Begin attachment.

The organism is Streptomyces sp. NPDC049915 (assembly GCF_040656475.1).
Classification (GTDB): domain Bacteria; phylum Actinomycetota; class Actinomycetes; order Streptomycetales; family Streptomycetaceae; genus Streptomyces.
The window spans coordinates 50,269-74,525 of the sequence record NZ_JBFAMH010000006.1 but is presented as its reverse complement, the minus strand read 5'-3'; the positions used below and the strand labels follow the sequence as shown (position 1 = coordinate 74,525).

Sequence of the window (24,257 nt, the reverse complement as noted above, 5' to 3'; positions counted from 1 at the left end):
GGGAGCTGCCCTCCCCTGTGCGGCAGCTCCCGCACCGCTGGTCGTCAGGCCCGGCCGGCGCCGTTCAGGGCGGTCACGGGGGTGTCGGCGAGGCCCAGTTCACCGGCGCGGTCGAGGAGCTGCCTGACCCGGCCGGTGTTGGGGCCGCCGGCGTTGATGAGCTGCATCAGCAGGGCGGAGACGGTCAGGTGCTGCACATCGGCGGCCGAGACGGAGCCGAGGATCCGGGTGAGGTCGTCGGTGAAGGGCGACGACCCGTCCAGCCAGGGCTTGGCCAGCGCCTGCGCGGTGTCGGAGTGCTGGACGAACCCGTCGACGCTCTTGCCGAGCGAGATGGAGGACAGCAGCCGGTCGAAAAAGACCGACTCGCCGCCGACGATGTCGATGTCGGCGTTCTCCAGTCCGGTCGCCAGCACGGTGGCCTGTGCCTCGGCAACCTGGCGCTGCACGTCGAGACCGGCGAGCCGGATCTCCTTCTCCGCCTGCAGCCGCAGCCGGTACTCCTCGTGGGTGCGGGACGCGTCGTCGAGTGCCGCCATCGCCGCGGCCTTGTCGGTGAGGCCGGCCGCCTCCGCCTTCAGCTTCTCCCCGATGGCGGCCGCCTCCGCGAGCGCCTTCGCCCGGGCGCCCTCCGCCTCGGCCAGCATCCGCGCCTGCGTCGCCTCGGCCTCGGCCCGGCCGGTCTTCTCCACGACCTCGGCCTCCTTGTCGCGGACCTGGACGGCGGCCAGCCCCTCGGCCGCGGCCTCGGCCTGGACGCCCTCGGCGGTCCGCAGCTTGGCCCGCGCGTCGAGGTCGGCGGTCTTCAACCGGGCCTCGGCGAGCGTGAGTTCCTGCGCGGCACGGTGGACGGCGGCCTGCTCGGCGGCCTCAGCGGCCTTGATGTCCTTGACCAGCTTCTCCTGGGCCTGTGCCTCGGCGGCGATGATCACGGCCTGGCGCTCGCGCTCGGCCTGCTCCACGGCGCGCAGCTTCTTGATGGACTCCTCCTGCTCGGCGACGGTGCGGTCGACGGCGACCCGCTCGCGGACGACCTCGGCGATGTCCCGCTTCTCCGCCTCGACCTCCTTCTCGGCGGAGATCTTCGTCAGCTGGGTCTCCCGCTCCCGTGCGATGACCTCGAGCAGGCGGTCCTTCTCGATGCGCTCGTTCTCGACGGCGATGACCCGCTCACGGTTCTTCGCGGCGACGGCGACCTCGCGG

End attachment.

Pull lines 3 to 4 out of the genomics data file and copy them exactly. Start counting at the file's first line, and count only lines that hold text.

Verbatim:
The window spans coordinates 50,269-74,525 of the sequence record NZ_JBFAMH010000006.1 but is presented as its reverse complement, the minus strand read 5'-3'; the positions used below and the strand labels follow the sequence as shown (position 1 = coordinate 74,525).

Sequence of the window (24,257 nt, the reverse complement as noted above, 5' to 3'; positions counted from 1 at the left end):